If last week's 'Empire' premiere didn't grab a hold of you, then the second 60-minute segment of sex, drugs, lies and family drama is guaranteed to leave you foaming at the mouth for more. And if fans learn nothing else, it's unanimous that Terrence Howard is phenomenal at playing the token, but very talented assh---.

Set to please the "white folks" and show them he's not a black man they should be afraid of, Lucious (played by Howard) tries to erase his past as a prosperous drug dealer. This is a man who loved running the streets, but now aims to please as a professional music mogul living the lavish life in a mansion. Too bad he's quickly reminded of his life in the streets when the news runs a former music video from his thug days. Why do they do this? In a classic blame-the-music mentality, a kid posts a video after shooting up a mall and thanks Lucious' artist, Kid FoFo, for his influence.

Cookie (played by Taraji P. Henson) calls Lucious, her ex-husband a "vagina" for the way he handles the situation. In fact, she likes him better as a thug than the "real" business man. According to the man she married, "the streets ain't' made for everyone, that's why they made sidewalks." His response: she needs to start acting like a professional instead of a hoodrat

Let the hip-hop attack begin.

Drama in Empire Entertainment couldn't come at a better time. Cookie's already trying to take a hold of the company and fighting for her sons in the process -- or at least Jamal. Lucious can't stand the fact that his son won't "man up," so he's taking no part in helping promote his R&B career.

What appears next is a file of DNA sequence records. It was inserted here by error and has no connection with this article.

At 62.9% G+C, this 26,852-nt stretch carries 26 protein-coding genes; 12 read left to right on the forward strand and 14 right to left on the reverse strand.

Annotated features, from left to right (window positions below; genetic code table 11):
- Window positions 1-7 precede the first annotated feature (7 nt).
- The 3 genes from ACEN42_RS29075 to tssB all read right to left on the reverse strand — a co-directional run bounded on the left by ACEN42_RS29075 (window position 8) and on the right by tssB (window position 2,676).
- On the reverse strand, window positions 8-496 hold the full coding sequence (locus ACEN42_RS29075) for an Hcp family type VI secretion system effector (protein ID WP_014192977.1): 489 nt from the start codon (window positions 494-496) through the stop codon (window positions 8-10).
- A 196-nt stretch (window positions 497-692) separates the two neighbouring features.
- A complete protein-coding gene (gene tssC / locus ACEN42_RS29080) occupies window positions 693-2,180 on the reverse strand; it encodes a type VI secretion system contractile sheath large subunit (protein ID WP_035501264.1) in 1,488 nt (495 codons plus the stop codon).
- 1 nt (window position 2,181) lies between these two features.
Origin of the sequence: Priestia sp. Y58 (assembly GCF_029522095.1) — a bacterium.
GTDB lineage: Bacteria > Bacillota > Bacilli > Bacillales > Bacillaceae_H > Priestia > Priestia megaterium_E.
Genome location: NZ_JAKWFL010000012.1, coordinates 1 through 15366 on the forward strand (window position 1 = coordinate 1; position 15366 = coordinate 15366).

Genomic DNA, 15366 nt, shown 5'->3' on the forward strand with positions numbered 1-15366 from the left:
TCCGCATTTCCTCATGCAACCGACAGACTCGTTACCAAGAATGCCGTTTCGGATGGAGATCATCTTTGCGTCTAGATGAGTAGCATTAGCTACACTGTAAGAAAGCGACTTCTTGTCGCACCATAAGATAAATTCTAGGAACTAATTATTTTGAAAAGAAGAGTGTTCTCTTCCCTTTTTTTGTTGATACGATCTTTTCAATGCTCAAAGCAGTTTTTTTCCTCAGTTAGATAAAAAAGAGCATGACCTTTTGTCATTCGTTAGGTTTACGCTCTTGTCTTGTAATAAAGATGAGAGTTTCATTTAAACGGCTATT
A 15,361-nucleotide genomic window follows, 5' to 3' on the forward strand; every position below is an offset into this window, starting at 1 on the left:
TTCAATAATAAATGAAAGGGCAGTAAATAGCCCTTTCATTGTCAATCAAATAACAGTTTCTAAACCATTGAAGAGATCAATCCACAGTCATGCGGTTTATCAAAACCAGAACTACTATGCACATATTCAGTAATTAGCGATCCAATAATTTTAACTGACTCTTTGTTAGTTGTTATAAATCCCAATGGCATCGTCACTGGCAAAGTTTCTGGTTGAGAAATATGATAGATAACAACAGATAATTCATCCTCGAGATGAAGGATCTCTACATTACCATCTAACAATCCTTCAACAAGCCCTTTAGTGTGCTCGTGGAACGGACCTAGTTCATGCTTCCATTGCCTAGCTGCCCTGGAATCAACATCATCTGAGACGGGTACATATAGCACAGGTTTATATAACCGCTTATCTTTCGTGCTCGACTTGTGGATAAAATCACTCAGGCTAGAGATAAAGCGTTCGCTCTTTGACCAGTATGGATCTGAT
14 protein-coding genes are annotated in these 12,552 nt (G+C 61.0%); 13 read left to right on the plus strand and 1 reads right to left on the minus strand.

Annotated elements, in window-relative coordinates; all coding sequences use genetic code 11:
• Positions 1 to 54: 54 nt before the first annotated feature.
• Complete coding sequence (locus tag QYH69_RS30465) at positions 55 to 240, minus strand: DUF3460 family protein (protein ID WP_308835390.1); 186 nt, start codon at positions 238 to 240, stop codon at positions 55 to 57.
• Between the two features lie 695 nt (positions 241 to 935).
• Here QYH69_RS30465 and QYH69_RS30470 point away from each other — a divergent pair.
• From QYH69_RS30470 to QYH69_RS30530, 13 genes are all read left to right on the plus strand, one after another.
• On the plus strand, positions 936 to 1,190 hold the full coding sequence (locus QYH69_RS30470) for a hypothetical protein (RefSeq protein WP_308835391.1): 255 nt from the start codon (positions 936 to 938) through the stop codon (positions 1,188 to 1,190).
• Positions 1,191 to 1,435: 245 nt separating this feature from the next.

Meanwhile, he's showing nothing but love for Hakeem -- even when he's shining a negative light on himself. The rapper posts a video on social media that features him rubbing his most prized possession in the middle of a restaurant while telling Tiana, Empire Entertainment's newest act, why she needs to get with the Prince of Empire. And he makes comments about President Barack Obama, which ultimately leads to Lee Daniels' (the series' director) giving the president a character cameo via phone to cuss out Lucious for his son's stupidity.

While Jamal can't seem to get any love from his father, Andre, the eldest son, is getting nothing but love from his wife -- in the kitchen, on her knees, with a bib. Now that's a freak. All the Lyon men have their own issues, but Andre's finally comes to light: he's bipolar and he's good on taking his medication. In television, nothing good can come from a bipolar black man in a powerful position in hip-hop who doesn't take his medication.

With all the familial disfunction going on -- Lucious threatening to cut Jamal off if he "comes out" publicly; Cookie keeping quiet about her half of the company; Hakeem putting d--- pics on the 'Net -- the family gets a call about Lucious' best friend dying of a gunshot wound to the head. No one seems to take it well, including the star of the show. But don't forget, Lucious is the one that shot his best friend point blank in the head. Talk about good acting.

And just to throw things into the mix, there just has to be a violent elevator scene. Jay Z and Beyonce -- Solange too -- really can inspire most anything these days.

Lee Daniels knows how to heat things up because the shock factor in this episode doesn't happen until the last four minutes. Everyone has secrets, including Cookie. Her skeleton in the closet is revealed as the deal she made with the Feds for her freedom. Who said snitching is dead?